Five years ago, Abhay Singh Sachal and a group of his Grade 10 classmates at Seaquam Secondary School in Delta, BC, made their first video call to the Arctic. On the other end of the line: Abhay’s 23-year-old brother, Sukhmeet, a volunteer teaching assistant, and his class at East Three Secondary in Inuvik, N.W.T. The conversation started with typical teen small talk – asking each other about TV shows, music and school life. But as the teens grew more comfortable, the chat turned serious. Students in Inuvik detailed the legacy of residential schools on their families, including stories of alcohol abuse and suicide. Seaquam kids shared how they felt helpless to do anything about the threat posed by the climate crisis.

Soon after both groups said their goodbyes, the brothers had an idea: what if the conversation, meant to expand the students’ perspectives about life outside their hometowns, didn’t have to end? Students across the country, they figured, could continue to benefit from bridging geographical and cultural differences. They called their organization Break the Divide. 

There are now over two dozen Break the Divide chapters, located across Canada and at schools as far-flung as Taiwan and Bolivia (see http://breakthedivide.net)

Maryam Haroon knows first-hand how powerful that change can be. She joined her school’s Break the Divide chapter three years ago, as a Grade 10 student in Surrey, B.C. Haroon says talking to youth around the world pushed her to gain perspectives beyond those offered in a traditional high school curriculum. She eventually became her school’s chapter president and organized two mental health awareness events, focusing on the challenges of isolation and depression – especially relevant during the pandemic. Now 18 and a student at the University of British Columbia, she continues to volunteer for the organization. “I envision Break the Divide as a new kind of social network,” she says. “It’s a platform that empowers people to connect and then do whatever they’re passionate about.”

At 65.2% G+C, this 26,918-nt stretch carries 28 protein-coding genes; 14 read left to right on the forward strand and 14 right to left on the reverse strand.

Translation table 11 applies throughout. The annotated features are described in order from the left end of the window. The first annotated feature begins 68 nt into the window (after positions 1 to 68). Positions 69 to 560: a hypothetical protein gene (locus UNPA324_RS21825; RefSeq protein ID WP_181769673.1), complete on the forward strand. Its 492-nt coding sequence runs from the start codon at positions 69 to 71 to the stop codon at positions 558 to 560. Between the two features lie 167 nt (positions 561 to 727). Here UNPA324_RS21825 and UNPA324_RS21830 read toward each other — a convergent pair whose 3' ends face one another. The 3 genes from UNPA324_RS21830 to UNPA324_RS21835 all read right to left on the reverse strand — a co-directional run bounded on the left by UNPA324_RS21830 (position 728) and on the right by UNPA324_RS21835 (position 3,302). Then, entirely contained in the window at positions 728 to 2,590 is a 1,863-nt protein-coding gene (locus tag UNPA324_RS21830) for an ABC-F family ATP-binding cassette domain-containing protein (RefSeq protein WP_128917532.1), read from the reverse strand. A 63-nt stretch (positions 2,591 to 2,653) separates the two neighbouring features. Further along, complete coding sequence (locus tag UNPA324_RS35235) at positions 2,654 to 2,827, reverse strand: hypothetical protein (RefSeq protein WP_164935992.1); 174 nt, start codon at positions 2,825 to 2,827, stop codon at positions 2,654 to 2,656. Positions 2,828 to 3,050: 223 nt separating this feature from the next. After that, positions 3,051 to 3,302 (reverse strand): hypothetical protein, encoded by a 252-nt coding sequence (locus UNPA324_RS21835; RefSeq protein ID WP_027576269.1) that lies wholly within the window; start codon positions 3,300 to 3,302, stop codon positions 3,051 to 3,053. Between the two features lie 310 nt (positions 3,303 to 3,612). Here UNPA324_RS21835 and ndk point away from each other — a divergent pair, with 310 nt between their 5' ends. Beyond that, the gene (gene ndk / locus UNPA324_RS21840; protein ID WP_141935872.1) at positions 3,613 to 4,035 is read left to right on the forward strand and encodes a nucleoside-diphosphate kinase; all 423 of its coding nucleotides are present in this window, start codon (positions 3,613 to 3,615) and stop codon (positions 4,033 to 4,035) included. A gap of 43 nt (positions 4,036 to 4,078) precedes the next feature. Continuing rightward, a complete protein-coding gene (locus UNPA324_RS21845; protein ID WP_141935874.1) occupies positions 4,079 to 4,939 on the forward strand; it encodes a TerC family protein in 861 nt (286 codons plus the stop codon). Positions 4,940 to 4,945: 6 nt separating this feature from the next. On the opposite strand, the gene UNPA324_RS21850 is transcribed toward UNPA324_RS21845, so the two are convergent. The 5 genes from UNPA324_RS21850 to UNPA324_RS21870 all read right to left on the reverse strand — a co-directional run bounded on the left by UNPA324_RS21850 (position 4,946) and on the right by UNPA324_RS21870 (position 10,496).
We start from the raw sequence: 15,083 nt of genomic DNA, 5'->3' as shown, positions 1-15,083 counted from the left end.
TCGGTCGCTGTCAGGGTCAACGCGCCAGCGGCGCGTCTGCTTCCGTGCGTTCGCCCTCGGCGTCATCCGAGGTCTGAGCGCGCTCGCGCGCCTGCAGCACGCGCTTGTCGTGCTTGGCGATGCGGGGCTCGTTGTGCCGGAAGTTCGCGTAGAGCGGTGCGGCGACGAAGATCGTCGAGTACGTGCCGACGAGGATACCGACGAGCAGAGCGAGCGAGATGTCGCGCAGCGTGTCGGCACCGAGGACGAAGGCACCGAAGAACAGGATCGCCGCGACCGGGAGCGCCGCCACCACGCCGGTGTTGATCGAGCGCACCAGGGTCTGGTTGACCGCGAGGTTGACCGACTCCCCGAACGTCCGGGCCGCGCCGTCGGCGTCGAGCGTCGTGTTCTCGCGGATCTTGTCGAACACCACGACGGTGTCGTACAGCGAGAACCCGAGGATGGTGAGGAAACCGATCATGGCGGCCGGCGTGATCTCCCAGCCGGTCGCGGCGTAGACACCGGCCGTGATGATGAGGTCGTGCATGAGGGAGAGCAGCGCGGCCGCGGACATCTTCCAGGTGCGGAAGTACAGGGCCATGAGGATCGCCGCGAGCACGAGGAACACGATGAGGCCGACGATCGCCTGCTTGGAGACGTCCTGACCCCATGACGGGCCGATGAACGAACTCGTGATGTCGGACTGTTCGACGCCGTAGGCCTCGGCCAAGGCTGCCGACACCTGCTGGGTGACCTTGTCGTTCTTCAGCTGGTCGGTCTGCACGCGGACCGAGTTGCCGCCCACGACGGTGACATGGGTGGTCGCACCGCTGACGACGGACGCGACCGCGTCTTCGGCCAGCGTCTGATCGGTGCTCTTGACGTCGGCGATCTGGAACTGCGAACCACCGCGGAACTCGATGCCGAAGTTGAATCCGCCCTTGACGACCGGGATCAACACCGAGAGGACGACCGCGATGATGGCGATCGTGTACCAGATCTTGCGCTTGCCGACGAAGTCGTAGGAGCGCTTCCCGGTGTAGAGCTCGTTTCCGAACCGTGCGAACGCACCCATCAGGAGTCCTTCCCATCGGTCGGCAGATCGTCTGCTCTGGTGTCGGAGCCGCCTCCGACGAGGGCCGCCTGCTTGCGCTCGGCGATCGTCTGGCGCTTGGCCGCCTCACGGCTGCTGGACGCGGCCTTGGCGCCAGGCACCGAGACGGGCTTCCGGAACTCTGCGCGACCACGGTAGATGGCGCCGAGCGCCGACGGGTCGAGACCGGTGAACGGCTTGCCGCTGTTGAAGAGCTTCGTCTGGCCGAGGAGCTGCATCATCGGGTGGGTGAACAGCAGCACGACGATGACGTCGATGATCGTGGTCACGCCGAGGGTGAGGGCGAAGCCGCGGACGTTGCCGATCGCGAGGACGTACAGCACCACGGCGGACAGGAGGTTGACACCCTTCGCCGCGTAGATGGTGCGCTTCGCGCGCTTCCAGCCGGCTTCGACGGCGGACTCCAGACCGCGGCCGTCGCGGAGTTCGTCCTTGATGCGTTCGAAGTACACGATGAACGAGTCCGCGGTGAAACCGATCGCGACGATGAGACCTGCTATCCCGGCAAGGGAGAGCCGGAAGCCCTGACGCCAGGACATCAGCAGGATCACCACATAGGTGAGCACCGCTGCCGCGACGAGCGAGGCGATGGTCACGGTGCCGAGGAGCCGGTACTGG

Last year, Abhay and Sukhmeet secured funding from Canada Summer Jobs to hire their first employees, enabling them to develop an app that will act as a social platform to connect Break the Divide chapters worldwide. 

Hundreds of conversations later, the brothers are still optimistic that the core principle of Break the Divide –empathy– can play a central role in how youth tackle the issues that matter most to them. “I hope that we can be part of creating a world where we are all listening to each other,” says Abhay. “Listening with an intent to learn and to change.”

Richard Johnson, Reader’s Digest Canada